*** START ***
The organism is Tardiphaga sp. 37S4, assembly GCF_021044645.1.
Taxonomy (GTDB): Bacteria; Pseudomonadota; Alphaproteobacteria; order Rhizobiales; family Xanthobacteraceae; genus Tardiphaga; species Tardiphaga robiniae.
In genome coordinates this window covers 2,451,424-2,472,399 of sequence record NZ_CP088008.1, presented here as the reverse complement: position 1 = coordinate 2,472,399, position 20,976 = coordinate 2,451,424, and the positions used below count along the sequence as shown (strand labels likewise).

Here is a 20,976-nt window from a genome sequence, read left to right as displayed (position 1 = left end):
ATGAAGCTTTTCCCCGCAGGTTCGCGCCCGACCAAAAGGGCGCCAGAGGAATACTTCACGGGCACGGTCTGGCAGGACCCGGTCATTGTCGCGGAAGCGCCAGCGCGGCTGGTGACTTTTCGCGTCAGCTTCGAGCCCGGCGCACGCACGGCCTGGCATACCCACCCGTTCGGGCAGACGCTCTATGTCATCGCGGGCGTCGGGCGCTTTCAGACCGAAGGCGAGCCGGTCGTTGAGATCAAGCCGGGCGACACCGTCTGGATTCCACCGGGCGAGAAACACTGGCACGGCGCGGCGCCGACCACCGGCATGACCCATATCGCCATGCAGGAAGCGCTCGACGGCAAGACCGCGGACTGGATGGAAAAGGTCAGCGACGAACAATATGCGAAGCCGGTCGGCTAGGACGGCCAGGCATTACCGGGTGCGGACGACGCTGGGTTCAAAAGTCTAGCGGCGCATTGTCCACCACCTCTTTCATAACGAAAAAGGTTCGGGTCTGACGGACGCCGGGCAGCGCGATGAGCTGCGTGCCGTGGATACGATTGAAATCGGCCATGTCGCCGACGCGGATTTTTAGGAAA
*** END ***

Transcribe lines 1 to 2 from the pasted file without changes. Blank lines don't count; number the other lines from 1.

The organism is Tardiphaga sp. 37S4, assembly GCF_021044645.1.
Taxonomy (GTDB): Bacteria; Pseudomonadota; Alphaproteobacteria; order Rhizobiales; family Xanthobacteraceae; genus Tardiphaga; species Tardiphaga robiniae.